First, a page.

10 July, 2006
The House of Reps requested that the Fishery and Aquaculture Commission look into the labour and environmental conditions of the farmed salmon industry. The request follows the alleged detection of toxic residues issued by the firm Los Fiordos, owned by the Agrosuper holding, and accusations of inappropriate safety conditions for workers, especially those performing high risk activies.

US: NOAA bans bottom trawling in Aleutian Islands Marine Habitat

30 June, 2006
NOAA Fisheries Service approved a final federal regulation that will close off large tracts of the Alaskan sea floor to bottom trawling for conservation purposes. The Aleutian Islands Habitat Conservation Area established under the new rule encompasses 279,114 square nautical miles and constitutes the third largest protected area in the world.

Beef News: Japan Begins Inspection of US Beef Plants

27 June, 2006
Ten officials from Japan's agriculture and health ministries have arrived in the US and begun inspections of 35 US meatpacking plants in Nebraska, Kansas, Texas and 13 other states, according to agriculture ministry official Hirofumi Kugita.

The officials plan to ensure the plants meet Japanese food safety standards before Japan makes its final decision on whether to resume imports of US beef. Inspections are expected to last one month.

FIS World News: US Likely to Donate Pink Salmon for Foreign Aid

27 June, 2006
The USDA may soon acquire some 1400 tonnes of Alaska canned Pink Salmon for distribution in international food-aid programmes

US: Alaska Salmon forecasts point to record year for 2006

16 June, 2006
Estimates for this years salmon harvest in Alaska calculate around 166 million fish, which is an amount lower than last years 221 million fish (3rd highest on record), but consistent with the 10-year average of 167 million. The projection for 2006 ranks among the top 10 salmon harvests on record. Species composition of the harvest is expected to be about 65% pink and keta and 35% traditional high-value species (chinook, coho and sockeye).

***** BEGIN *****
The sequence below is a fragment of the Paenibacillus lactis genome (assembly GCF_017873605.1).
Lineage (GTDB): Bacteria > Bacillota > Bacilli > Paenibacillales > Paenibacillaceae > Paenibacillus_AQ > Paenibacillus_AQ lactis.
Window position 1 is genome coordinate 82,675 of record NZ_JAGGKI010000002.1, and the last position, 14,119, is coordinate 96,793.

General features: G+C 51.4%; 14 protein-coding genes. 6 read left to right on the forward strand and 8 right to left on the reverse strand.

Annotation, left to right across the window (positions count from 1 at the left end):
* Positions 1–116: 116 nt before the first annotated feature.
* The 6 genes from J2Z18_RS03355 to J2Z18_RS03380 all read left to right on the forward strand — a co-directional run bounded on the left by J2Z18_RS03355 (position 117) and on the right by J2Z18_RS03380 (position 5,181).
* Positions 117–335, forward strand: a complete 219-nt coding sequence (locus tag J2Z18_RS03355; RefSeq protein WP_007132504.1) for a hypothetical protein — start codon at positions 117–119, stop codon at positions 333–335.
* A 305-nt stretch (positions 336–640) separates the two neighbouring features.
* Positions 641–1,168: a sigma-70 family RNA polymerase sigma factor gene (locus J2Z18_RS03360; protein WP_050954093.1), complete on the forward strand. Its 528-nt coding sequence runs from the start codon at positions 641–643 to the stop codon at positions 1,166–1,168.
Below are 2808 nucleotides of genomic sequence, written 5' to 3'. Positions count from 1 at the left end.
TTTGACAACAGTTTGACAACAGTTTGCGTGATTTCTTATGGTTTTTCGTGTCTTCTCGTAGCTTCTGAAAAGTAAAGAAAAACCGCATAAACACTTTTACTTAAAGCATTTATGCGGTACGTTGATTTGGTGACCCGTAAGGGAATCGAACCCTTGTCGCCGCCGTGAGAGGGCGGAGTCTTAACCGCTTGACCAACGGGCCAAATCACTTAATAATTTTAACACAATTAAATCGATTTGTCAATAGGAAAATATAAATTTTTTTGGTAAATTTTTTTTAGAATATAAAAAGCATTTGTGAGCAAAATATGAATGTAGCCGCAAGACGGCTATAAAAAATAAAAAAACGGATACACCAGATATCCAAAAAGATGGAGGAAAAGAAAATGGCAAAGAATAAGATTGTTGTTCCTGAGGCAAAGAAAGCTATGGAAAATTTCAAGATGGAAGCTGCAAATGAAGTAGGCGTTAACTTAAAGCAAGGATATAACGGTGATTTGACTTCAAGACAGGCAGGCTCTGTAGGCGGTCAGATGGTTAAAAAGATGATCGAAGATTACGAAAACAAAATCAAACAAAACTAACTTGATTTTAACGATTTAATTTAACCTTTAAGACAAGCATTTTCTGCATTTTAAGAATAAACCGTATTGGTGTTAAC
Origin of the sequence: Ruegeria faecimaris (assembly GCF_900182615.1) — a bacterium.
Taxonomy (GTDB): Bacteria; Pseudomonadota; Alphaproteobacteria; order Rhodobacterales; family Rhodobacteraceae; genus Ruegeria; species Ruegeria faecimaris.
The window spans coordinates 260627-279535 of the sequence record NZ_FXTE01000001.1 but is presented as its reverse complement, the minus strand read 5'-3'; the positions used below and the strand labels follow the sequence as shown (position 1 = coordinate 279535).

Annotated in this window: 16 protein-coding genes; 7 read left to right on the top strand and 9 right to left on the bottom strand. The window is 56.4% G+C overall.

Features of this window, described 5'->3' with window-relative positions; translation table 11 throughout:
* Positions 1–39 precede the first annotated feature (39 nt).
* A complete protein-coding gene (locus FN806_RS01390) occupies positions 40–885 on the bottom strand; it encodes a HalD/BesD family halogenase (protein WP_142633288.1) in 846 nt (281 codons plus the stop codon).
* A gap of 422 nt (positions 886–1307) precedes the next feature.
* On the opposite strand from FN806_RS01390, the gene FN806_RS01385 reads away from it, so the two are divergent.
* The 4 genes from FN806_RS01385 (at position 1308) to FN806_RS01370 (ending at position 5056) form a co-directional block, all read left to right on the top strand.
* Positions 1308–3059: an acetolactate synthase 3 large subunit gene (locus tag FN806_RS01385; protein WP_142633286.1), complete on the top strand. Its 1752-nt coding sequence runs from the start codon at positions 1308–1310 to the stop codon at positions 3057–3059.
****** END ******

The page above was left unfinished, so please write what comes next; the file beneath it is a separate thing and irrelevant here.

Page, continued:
Bush to Create World's Largest Marine Protected Area Near Hawaii

15 June, 2006
President Bush will create the world's largest marine protected area, a total of 140,000 square miles of Pacific Ocean surrounding a necklace of islands and atolls that stretch from the main Hawaiian Islands to Midway Atoll and beyond.

The Northwestern Hawaiian Islands National Monument will be larger than all of America's national parks combined. Fishing will be phased out, and the mining of coral for jewelry will be prohibited, along with other practices that can damage delicate reefs (

USDA to reconsider grass-fed definition

13 June, 2006
The Department of Agriculture's Agricultural Marketing Service is reopening comments on a new rule defining "grass-fed" for the purposes of marketing red meat after many commenters objected that the definition was not stringent enough.

The proposed definiton reads as follows:

"Grass (Forage) Fed--Grass (annual and perennial), forbs (legumes, brassicas), browse, forage, or stockpiled forages, and post-harvest crop residue without seperated grain shall be at least 99 percent of the energy source for the lifetime of the ruminant specie, with the exception of milk consumed prior to weaning. Routine mineral and vitamin supplementation may also be included in the feeding regimen. Grass (forage) fed claims will be verified, as provided in 7 CFR part 62, by a feeding protocol that confirms a grass or forage-based diet that is 99 percent or higher."

The original definition had required a percentage of 80 percent or higher. However, several who commented on the subject objected to the use of harvested stockpiled forages. AMS replied that in colder climates, it would be impossible to raise cattle on live forage.

US: West Coast salmon fishers struggle as legislators aim to help

6 June, 2006
The entire coastal region north of Monterey, California closed to commercial fishers on Thursday for two months as federal officials sought to stem the tide of declining salmon stocks (